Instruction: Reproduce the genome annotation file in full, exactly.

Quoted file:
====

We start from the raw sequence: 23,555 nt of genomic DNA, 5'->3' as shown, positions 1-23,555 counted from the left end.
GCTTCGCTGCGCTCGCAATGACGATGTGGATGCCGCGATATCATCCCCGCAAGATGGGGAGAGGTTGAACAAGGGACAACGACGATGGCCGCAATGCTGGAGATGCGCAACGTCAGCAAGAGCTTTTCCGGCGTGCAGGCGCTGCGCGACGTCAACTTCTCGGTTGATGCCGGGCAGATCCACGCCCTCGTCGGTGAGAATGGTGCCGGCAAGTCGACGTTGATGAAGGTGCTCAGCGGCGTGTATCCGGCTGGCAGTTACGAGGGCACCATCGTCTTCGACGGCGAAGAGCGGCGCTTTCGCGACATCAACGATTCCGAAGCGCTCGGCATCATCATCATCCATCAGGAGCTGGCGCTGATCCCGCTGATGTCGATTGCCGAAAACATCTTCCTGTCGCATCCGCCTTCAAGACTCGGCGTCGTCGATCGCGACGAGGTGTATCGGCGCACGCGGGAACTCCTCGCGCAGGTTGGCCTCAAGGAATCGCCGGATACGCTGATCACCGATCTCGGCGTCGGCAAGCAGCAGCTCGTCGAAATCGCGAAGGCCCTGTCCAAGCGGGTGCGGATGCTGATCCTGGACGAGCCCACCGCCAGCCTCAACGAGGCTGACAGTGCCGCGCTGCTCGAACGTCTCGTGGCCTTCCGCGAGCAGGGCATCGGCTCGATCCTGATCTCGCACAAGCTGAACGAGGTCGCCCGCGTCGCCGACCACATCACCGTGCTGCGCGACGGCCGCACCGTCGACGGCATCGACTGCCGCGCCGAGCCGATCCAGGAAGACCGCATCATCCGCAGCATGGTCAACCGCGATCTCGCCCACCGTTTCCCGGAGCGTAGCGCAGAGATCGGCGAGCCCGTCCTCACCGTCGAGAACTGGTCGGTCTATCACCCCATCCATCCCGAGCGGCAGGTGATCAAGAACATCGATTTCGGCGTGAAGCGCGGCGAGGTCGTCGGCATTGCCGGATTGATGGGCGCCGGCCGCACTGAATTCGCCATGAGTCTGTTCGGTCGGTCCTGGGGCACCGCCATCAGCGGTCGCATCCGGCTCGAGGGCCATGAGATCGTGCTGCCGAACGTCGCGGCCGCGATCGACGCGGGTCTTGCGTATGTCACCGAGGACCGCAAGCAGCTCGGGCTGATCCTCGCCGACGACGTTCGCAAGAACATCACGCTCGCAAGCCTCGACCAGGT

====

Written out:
We start from the raw sequence: 23,555 nt of genomic DNA, 5'->3' as shown, positions 1-23,555 counted from the left end.
GCTTCGCTGCGCTCGCAATGACGATGTGGATGCCGCGATATCATCCCCGCAAGATGGGGAGAGGTTGAACAAGGGACAACGACGATGGCCGCAATGCTGGAGATGCGCAACGTCAGCAAGAGCTTTTCCGGCGTGCAGGCGCTGCGCGACGTCAACTTCTCGGTTGATGCCGGGCAGATCCACGCCCTCGTCGGTGAGAATGGTGCCGGCAAGTCGACGTTGATGAAGGTGCTCAGCGGCGTGTATCCGGCTGGCAGTTACGAGGGCACCATCGTCTTCGACGGCGAAGAGCGGCGCTTTCGCGACATCAACGATTCCGAAGCGCTCGGCATCATCATCATCCATCAGGAGCTGGCGCTGATCCCGCTGATGTCGATTGCCGAAAACATCTTCCTGTCGCATCCGCCTTCAAGACTCGGCGTCGTCGATCGCGACGAGGTGTATCGGCGCACGCGGGAACTCCTCGCGCAGGTTGGCCTCAAGGAATCGCCGGATACGCTGATCACCGATCTCGGCGTCGGCAAGCAGCAGCTCGTCGAAATCGCGAAGGCCCTGTCCAAGCGGGTGCGGATGCTGATCCTGGACGAGCCCACCGCCAGCCTCAACGAGGCTGACAGTGCCGCGCTGCTCGAACGTCTCGTGGCCTTCCGCGAGCAGGGCATCGGCTCGATCCTGATCTCGCACAAGCTGAACGAGGTCGCCCGCGTCGCCGACCACATCACCGTGCTGCGCGACGGCCGCACCGTCGACGGCATCGACTGCCGCGCCGAGCCGATCCAGGAAGACCGCATCATCCGCAGCATGGTCAACCGCGATCTCGCCCACCGTTTCCCGGAGCGTAGCGCAGAGATCGGCGAGCCCGTCCTCACCGTCGAGAACTGGTCGGTCTATCACCCCATCCATCCCGAGCGGCAGGTGATCAAGAACATCGATTTCGGCGTGAAGCGCGGCGAGGTCGTCGGCATTGCCGGATTGATGGGCGCCGGCCGCACTGAATTCGCCATGAGTCTGTTCGGTCGGTCCTGGGGCACCGCCATCAGCGGTCGCATCCGGCTCGAGGGCCATGAGATCGTGCTGCCGAACGTCGCGGCCGCGATCGACGCGGGTCTTGCGTATGTCACCGAGGACCGCAAGCAGCTCGGGCTGATCCTCGCCGACGACGTTCGCAAGAACATCACGCTCGCAAGCCTCGACCAGGT